In the course of the eighteenth century in England witnessed the flourishing of the ‘tea garden’. Designed for entertainment, it contained a ballroom with orchestra, flowered walks, bowling greens, concerts, gambling, and fireworks at night. These gardens became more numerous towards 1750 (Vauxhall, Marylebone, Covent Garden, and others). They attracted everybody ‘that loves eating, drinking, staring, or crowding’, as Horace Walpole said at the opening of Ranelagh Gardens in 1742 which were located on the site of Ranelagh House at Elystan Place, Chelsea.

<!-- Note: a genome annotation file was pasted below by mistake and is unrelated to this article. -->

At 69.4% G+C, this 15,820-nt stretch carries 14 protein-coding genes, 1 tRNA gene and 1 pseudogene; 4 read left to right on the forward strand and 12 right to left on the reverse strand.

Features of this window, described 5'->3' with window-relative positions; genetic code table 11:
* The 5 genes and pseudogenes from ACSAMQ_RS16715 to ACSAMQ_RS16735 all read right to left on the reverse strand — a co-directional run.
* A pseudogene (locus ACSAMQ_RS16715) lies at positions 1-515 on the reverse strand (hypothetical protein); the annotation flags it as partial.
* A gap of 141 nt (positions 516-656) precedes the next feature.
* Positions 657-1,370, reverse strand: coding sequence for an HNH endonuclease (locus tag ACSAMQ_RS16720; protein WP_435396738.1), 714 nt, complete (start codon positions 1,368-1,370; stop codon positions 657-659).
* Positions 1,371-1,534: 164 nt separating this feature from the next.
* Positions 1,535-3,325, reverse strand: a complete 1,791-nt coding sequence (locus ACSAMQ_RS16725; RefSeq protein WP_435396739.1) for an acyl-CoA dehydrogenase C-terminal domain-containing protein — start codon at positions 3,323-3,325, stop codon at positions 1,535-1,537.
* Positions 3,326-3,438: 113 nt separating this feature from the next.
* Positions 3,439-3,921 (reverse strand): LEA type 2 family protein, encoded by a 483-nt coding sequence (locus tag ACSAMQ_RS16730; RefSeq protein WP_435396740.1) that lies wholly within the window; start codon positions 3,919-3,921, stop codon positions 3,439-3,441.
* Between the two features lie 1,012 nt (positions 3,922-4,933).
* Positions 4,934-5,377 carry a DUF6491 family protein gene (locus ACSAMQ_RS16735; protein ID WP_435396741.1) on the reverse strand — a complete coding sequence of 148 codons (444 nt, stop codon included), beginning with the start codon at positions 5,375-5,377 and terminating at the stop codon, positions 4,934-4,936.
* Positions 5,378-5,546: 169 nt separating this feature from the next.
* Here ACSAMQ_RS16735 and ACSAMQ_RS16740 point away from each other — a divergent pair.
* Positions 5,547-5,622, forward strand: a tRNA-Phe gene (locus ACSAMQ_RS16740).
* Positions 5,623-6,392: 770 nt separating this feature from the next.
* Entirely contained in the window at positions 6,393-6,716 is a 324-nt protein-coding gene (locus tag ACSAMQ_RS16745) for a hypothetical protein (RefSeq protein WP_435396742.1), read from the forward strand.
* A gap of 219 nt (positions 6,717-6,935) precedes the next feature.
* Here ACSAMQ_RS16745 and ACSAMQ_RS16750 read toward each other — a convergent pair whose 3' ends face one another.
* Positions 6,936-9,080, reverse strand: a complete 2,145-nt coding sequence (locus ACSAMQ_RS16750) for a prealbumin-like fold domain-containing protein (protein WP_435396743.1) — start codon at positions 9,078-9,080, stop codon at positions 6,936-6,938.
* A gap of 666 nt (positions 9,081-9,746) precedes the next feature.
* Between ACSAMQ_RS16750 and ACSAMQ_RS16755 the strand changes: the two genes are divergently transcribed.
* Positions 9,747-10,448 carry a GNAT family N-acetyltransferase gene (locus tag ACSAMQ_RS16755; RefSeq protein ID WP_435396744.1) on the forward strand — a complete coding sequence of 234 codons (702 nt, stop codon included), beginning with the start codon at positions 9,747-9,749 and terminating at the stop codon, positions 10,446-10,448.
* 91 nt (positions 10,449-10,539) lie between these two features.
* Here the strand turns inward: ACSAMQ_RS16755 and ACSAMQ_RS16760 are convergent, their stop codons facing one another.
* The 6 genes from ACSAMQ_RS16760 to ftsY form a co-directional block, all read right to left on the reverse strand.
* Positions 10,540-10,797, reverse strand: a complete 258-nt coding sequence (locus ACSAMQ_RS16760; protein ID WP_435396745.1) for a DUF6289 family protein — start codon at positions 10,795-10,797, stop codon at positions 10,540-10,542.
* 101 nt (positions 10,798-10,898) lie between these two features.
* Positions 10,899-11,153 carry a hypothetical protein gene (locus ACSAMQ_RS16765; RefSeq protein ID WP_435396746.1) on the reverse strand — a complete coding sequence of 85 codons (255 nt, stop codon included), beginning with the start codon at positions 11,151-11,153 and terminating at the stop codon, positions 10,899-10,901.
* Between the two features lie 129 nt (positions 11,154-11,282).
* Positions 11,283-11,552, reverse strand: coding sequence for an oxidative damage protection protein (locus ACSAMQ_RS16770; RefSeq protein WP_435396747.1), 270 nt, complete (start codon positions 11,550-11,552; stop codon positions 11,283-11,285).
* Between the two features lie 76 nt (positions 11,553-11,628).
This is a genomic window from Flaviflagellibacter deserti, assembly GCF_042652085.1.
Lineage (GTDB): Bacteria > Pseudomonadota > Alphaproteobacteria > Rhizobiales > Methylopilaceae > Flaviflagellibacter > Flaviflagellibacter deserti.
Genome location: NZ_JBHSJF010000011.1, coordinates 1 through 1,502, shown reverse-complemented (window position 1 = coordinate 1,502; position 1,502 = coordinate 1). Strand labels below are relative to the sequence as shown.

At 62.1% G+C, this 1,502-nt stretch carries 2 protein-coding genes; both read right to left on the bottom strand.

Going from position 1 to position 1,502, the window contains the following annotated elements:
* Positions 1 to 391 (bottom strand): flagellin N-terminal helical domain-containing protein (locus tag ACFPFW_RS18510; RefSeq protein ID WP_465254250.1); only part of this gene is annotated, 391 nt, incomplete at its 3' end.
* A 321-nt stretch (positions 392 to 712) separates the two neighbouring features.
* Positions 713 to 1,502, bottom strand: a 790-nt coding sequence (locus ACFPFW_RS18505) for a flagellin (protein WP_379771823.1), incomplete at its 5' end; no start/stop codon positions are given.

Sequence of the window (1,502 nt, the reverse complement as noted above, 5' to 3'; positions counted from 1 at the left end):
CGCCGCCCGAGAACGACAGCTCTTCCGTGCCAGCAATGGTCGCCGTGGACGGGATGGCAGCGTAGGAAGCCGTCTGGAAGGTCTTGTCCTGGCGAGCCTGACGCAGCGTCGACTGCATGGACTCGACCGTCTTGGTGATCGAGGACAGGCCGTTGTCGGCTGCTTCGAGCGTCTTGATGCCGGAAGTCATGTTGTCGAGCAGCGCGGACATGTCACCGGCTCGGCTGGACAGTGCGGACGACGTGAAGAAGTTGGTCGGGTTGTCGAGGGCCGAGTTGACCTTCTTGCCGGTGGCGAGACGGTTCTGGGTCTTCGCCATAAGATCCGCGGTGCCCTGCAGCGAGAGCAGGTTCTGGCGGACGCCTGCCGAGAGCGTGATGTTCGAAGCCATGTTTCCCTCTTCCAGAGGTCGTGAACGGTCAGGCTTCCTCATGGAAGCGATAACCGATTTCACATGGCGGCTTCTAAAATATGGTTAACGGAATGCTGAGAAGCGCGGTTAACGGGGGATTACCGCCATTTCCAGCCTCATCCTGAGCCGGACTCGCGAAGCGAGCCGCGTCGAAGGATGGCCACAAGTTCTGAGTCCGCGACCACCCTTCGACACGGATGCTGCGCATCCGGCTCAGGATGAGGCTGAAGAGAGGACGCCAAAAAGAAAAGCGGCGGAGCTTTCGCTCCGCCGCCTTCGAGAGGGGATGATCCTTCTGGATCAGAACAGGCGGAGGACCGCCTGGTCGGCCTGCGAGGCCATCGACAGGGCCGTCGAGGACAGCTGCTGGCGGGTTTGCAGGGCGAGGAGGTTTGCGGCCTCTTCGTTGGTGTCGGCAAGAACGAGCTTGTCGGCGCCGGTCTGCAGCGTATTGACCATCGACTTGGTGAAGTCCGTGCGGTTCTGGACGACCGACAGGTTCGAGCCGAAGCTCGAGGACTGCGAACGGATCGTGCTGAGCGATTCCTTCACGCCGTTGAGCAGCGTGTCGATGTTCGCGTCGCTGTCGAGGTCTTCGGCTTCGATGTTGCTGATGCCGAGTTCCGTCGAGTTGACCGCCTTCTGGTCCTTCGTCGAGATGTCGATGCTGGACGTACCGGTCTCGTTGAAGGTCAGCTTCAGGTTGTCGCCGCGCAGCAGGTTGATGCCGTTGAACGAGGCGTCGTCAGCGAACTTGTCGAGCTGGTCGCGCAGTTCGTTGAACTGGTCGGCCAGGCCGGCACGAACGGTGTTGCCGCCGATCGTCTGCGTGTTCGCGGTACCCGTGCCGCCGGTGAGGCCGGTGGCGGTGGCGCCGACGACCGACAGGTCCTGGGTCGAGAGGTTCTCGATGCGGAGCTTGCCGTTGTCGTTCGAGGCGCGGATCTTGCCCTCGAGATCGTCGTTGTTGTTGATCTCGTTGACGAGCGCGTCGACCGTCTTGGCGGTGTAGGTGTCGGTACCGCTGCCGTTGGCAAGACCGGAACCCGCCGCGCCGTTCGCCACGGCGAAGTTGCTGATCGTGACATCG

They were built and owned by Solomon Rieti, an Italian Jewish immigrant. His niece, Rebecca Basevi-Rieti, was the grandmother of Benjamin Disraeli. The centrepiece of Ranelagh was a Rococo rotunda, designed by William Jones. Concerts were an important part of the entertainment. Castrato Fernando Tenducci performed here for an adoring public. In 1765, nine year old Mozart performed in this showpiece. Ranelagh House was demolished in 1805.